Boeing seeks talks with Canada over threat to scrap jet purchase

Ivan Schwartz
May 22, 2017

"However, Boeing military sales division is concerned and is seeking to communicate with Canadian government decision-makers to mitigate the possible impact to their Super Hornet sale".

Boeing convinced the U.S. Commerce Department and International Trade Commission this week to launch an investigation into much-subsidized Montreal-based Bombardier Inc. for "dumping" commercial airplanes into the U.S. market - a dispute overshadowed by an impending renegotiation of the North American Free Trade Agreement.

Canada unveiled plans to buy the Super Hornets last November as a stop-gap measure while it prepared an open five-year competition to replace its ageing fleet of 77 Boeing CF-18 fighter jets.

But he also said, based on the amount of money Boeing stands to lose from the Super Hornet purchase, the USA company would back down. In the meantime, he has talked about buying the Super Hornet in smaller quantities than envisioned for the F-35 replacement.

Canada's ambassador to the USA says he was only given an hour's notice by Boeing that it was about to challenge Bombardier under American anti-dumping rules, calling it lousy customer relations for a company hoping the government will buy its aircraft.

"Canada is reviewing current military procurement that relates to Boeing", Canadian Foreign Minister Chrystia Freeland said in a statement released late on Thursday.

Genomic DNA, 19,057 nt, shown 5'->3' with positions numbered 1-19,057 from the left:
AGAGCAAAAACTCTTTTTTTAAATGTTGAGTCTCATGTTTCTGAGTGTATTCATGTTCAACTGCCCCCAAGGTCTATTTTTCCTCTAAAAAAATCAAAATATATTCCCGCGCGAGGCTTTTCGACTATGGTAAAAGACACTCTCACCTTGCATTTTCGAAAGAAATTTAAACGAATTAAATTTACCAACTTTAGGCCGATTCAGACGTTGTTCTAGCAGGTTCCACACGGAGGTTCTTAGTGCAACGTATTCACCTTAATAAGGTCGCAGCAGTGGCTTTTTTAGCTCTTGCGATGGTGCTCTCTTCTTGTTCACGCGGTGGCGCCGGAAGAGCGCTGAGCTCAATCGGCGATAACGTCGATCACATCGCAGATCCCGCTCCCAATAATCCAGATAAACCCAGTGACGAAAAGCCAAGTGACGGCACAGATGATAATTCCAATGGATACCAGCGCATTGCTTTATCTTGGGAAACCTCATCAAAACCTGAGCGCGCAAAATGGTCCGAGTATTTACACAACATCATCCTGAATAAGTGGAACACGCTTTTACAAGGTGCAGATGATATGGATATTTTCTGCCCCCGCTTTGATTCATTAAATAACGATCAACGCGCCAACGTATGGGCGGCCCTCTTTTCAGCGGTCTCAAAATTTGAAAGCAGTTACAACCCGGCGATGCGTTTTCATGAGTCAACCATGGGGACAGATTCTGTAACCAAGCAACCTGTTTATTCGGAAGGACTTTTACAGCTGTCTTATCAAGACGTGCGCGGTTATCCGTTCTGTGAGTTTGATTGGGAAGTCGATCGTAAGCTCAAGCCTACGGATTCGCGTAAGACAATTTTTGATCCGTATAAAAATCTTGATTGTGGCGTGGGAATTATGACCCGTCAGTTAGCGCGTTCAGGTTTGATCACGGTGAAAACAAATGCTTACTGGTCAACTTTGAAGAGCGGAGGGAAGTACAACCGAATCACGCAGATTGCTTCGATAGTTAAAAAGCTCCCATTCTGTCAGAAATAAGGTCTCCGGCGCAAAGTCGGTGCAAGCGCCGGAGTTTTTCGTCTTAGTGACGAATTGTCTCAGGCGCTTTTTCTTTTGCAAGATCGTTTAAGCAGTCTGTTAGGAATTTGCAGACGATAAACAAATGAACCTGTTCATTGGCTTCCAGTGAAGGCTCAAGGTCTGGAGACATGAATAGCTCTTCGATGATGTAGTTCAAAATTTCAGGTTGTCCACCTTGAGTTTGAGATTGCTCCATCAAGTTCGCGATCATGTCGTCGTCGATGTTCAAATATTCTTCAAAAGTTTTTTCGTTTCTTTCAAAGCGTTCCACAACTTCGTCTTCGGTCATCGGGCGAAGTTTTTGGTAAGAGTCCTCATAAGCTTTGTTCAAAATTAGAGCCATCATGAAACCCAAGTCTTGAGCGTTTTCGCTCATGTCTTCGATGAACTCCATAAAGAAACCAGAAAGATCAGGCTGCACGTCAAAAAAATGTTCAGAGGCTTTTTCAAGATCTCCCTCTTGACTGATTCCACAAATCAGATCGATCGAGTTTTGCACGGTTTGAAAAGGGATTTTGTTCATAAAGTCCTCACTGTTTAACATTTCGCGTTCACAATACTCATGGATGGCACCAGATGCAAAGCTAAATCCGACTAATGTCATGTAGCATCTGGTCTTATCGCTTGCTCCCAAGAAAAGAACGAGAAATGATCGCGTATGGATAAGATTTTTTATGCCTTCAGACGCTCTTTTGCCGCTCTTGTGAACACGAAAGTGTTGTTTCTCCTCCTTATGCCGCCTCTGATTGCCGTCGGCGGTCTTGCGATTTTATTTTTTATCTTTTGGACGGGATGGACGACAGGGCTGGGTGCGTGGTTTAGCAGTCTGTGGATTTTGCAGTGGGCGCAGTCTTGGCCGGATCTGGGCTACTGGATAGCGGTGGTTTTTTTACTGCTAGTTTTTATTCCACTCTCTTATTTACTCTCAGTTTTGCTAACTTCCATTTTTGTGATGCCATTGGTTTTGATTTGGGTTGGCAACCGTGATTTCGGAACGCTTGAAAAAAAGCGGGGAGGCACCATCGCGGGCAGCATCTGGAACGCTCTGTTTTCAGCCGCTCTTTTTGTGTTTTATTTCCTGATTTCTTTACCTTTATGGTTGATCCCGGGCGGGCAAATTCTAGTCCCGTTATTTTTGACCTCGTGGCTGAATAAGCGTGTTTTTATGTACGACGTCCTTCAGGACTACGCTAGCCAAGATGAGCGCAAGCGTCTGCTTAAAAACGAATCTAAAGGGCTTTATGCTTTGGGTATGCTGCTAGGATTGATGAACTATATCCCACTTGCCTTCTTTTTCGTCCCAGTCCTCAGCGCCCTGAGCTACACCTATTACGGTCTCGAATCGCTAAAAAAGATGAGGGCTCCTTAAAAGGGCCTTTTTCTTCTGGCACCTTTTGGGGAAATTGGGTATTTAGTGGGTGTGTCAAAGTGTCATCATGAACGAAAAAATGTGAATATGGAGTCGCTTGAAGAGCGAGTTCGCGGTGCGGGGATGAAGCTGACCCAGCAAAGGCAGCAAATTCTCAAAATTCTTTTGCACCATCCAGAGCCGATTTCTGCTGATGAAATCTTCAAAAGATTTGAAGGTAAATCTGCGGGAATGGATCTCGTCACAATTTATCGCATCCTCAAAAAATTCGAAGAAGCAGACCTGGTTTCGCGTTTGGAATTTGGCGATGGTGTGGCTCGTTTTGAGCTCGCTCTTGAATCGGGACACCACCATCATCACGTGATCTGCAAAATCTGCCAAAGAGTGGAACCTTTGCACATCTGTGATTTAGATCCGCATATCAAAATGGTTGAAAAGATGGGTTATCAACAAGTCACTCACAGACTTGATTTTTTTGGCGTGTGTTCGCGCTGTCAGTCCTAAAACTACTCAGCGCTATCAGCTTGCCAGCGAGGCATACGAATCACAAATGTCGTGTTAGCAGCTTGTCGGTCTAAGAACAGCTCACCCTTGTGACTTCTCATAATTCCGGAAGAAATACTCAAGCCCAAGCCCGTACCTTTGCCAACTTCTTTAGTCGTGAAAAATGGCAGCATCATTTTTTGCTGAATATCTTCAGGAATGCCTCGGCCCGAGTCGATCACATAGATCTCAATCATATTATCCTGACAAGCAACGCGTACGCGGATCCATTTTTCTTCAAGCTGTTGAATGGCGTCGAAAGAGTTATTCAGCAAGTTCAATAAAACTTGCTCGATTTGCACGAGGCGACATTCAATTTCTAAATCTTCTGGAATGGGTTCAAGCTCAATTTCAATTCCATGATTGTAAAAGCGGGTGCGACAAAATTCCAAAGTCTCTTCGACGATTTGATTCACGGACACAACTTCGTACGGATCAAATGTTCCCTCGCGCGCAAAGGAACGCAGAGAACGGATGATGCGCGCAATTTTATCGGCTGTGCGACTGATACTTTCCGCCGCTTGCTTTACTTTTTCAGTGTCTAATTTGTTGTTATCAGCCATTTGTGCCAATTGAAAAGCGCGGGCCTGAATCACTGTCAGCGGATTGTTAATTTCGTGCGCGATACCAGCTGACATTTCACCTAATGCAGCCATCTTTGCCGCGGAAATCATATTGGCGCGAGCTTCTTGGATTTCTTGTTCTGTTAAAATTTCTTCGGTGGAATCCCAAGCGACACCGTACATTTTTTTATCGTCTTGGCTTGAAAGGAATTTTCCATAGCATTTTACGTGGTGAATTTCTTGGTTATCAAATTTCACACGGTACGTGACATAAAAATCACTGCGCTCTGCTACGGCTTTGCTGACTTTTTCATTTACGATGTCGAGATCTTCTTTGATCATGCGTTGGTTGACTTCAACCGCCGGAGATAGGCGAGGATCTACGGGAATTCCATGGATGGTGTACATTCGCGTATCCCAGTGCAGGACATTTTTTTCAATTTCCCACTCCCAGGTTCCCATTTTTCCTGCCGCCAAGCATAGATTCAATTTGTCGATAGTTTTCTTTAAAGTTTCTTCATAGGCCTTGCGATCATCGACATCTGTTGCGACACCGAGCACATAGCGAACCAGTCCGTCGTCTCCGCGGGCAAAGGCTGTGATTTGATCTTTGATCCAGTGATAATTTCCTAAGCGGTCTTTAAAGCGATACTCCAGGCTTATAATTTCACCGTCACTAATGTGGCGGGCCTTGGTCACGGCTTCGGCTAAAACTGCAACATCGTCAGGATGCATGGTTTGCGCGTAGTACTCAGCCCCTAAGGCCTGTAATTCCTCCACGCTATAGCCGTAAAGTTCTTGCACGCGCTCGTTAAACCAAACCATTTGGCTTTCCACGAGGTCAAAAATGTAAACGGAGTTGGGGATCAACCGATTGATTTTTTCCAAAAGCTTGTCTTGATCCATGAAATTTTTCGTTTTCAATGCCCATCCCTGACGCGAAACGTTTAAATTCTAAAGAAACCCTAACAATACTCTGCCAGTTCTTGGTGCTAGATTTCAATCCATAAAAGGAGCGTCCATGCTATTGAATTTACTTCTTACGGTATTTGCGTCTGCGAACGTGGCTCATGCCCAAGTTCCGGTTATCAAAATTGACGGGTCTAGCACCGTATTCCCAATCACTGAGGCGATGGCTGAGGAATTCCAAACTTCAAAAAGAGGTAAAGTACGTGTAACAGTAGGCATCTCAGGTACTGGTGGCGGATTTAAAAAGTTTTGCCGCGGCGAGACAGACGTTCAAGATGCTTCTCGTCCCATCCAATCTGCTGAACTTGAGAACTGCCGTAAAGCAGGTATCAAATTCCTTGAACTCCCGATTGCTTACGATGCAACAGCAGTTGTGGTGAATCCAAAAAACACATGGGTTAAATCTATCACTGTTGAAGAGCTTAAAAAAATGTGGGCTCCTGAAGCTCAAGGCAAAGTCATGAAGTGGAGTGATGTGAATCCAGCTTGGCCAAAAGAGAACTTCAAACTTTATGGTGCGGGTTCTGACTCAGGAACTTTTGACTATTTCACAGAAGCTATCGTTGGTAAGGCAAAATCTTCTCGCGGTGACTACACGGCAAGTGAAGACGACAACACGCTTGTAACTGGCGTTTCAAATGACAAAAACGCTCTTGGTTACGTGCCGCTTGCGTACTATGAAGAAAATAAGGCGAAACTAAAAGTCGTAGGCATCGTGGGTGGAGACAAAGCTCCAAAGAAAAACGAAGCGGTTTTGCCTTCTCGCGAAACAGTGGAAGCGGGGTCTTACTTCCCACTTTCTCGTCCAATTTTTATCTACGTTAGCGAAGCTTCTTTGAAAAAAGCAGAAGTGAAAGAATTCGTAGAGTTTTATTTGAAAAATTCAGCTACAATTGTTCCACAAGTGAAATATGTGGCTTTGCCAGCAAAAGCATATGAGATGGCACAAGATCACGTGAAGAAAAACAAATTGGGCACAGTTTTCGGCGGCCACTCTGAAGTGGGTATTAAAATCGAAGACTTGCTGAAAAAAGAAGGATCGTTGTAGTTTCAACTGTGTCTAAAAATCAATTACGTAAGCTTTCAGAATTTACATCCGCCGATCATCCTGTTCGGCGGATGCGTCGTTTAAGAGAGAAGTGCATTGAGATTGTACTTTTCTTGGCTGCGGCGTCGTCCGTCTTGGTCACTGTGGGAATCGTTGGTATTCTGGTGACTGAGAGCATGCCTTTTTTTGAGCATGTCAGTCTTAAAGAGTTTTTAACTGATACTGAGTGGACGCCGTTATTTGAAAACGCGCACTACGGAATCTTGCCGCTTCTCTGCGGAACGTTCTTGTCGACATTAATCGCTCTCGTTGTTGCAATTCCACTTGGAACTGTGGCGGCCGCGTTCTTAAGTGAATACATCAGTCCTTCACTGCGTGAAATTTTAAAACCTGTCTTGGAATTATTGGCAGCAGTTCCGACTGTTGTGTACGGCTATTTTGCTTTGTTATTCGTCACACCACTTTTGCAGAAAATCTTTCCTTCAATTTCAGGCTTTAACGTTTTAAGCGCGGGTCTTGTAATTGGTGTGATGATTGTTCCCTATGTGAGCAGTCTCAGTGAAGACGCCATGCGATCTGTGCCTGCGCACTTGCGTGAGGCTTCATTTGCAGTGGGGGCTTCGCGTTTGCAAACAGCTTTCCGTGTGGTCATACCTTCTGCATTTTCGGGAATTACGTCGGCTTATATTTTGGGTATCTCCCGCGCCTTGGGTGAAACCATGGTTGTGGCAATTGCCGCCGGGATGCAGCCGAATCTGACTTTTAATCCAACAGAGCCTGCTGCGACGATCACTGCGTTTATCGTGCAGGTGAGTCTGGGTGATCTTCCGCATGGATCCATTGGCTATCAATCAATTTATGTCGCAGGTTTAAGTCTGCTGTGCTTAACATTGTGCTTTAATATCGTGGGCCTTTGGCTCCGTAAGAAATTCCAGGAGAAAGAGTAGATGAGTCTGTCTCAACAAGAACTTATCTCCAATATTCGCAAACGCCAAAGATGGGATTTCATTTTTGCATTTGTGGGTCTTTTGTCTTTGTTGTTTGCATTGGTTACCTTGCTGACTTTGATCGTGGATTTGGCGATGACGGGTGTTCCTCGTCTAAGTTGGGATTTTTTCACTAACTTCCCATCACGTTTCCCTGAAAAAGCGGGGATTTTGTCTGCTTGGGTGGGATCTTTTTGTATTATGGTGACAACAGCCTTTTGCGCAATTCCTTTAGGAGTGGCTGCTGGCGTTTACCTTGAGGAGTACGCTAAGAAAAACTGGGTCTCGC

Curran said "substantial government subsidies have enabled Bombardier's predatory pricing" in the U.S. In February, the federal government extended a $372.5 million interest-free loan to the company, and a year ago, for a 49.5-per-cent share, Quebec offered a US$1 billion investment in the CSeries jets with which Boeing takes issue.

Boeing seeks talks with Canada over threat to scrap jet purchase

According to various military experts, Freeland was most likely talking about the 18 Super Hornets purchase, a deal that could be worth up to $2 billion.

But she added that Canada will "be very strong and very firm in defending Canadian companies, and above all, in defending Canadian workers ..."

Boeing Co. on Friday rushed to fix a gamble that looks to have gone wrong, with the defense unit of the USA aerospace giant seeking to fend off a Canadian threat to scrap the purchase of 18 St. Louis-made Super Hornet jets, a source familiar with the matter told Reuters.

Lobbyists, lawyers and aerospace executives crowded a room in Washington for a little battle playing out in the broader context of the day's larger trade news: the USA announcement that NAFTA renegotiations will start in the next 90 days.

Boeing vice-president Raymond Conner told the hearing in D.C. that Bombardier's recent deal with Delta Air Lines for 125 CSeries helped build momentum for its Canadian rival. The U.S. commerce department and the global trade commission agreed with Boeing. A preliminary determination on the petition is expected by June 12. Final determinations are scheduled for October and December.

Boeing spokesman Dan Curran is well aware of the government largesse that Bombardier enjoys, suggesting in a statement that "substantial government subsidies have enabled Bombardier's predatory pricing" in the American marketplace. "Boeing doesn't even make a product that competes with the aircraft Bombardier offered in the sales campaigns that Boeing complains about", lawyer Peter Lichtenbaum told the trade commission.

The Quebec government invested $1 billion in exchange for a 49.5 percent stake in the C Series previous year.

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